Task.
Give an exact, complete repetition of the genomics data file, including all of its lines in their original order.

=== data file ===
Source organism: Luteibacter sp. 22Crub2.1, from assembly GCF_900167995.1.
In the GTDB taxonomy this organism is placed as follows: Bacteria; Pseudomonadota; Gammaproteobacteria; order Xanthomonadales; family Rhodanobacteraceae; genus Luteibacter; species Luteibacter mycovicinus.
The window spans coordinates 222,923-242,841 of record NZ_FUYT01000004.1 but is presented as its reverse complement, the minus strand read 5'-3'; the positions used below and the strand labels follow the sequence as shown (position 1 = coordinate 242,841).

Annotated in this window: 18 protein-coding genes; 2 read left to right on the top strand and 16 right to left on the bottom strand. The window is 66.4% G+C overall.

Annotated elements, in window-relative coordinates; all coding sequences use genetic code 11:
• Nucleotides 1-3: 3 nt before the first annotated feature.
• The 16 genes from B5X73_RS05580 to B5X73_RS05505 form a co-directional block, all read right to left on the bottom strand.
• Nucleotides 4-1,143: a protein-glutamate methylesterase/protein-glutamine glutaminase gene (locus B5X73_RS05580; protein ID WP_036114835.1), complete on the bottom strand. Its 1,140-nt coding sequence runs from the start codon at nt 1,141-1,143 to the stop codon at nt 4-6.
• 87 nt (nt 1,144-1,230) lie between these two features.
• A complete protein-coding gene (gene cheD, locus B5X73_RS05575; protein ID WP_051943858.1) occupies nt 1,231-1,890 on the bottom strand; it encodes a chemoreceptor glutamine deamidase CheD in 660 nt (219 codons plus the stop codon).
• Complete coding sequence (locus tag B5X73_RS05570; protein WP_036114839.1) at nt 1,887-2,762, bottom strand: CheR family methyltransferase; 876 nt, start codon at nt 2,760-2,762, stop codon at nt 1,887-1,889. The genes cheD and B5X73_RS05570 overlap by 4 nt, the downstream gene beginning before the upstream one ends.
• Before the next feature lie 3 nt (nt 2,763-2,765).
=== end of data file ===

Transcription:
Source organism: Luteibacter sp. 22Crub2.1, from assembly GCF_900167995.1.
In the GTDB taxonomy this organism is placed as follows: Bacteria; Pseudomonadota; Gammaproteobacteria; order Xanthomonadales; family Rhodanobacteraceae; genus Luteibacter; species Luteibacter mycovicinus.
The window spans coordinates 222,923-242,841 of record NZ_FUYT01000004.1 but is presented as its reverse complement, the minus strand read 5'-3'; the positions used below and the strand labels follow the sequence as shown (position 1 = coordinate 242,841).

Annotated in this window: 18 protein-coding genes; 2 read left to right on the top strand and 16 right to left on the bottom strand. The window is 66.4% G+C overall.

Annotated elements, in window-relative coordinates; all coding sequences use genetic code 11:
• Nucleotides 1-3: 3 nt before the first annotated feature.
• The 16 genes from B5X73_RS05580 to B5X73_RS05505 form a co-directional block, all read right to left on the bottom strand.
• Nucleotides 4-1,143: a protein-glutamate methylesterase/protein-glutamine glutaminase gene (locus B5X73_RS05580; protein ID WP_036114835.1), complete on the bottom strand. Its 1,140-nt coding sequence runs from the start codon at nt 1,141-1,143 to the stop codon at nt 4-6.
• 87 nt (nt 1,144-1,230) lie between these two features.
• A complete protein-coding gene (gene cheD, locus B5X73_RS05575; protein ID WP_051943858.1) occupies nt 1,231-1,890 on the bottom strand; it encodes a chemoreceptor glutamine deamidase CheD in 660 nt (219 codons plus the stop codon).
• Complete coding sequence (locus tag B5X73_RS05570; protein WP_036114839.1) at nt 1,887-2,762, bottom strand: CheR family methyltransferase; 876 nt, start codon at nt 2,760-2,762, stop codon at nt 1,887-1,889. The genes cheD and B5X73_RS05570 overlap by 4 nt, the downstream gene beginning before the upstream one ends.
• Before the next feature lie 3 nt (nt 2,763-2,765).